Conrad introduces Jim as an able-bodied seaman with romantic ideas about his own courage. Those ideas change drastically, though, when a crisis strikes the Patna, a decaying steamer aboard which Jim serves as chief mate; the rest of the novel explores the complexity of Jim’s character as he struggles to form a new conception of himself.
The steamer strikes a submerged object one night at sea and begins to go down, carrying a load of passengers. The unscrupulous captain and his drunken crew abandon the vessel immediately, and though Jim remains behind for a long while, he eventually jumps from the ship and joins the others in the captain’s lifeboat. But the steamer does not sink; the passengers are rescued and Jim’s actions become the subject of a legal inquiry, while the rest of the crew slips away unpunished.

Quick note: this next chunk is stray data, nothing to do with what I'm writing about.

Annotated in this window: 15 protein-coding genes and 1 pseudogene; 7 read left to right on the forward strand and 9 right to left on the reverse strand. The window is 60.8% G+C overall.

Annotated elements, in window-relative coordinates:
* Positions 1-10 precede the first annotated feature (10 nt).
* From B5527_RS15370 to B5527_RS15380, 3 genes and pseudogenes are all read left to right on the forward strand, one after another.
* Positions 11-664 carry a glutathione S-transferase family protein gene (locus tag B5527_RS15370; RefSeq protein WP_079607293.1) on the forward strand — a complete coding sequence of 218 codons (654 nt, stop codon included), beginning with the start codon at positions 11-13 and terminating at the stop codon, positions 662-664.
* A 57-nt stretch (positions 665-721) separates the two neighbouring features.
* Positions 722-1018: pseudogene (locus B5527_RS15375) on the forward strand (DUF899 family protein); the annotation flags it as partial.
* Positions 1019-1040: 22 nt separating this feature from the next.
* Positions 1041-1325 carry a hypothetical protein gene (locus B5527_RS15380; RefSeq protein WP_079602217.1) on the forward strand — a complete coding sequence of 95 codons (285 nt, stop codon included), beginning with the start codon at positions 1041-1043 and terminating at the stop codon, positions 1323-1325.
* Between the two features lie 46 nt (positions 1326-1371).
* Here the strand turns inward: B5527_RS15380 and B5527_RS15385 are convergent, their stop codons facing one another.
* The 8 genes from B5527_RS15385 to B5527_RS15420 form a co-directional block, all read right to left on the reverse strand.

It is at this inquiry that Marlow first appears, and he goes on to narrate much of the remaining story. Marlow helps Jim in his attempt to come to terms with the meaning of his actions and restore his lost honor. Marlow eventually finds work for Jim in a remote trading settlement, where, among the natives, be becomes known as Lord Jim. Here at last he arrives at some understanding of himself, though the dramatic conclusion of the novel challenges the depth of that understanding.
Conrad adds interest to the tale and complicates his themes of lost honor and self-knowledge by introducing Marlow as a narrator. Marlow...
(The entire section is 578 words.)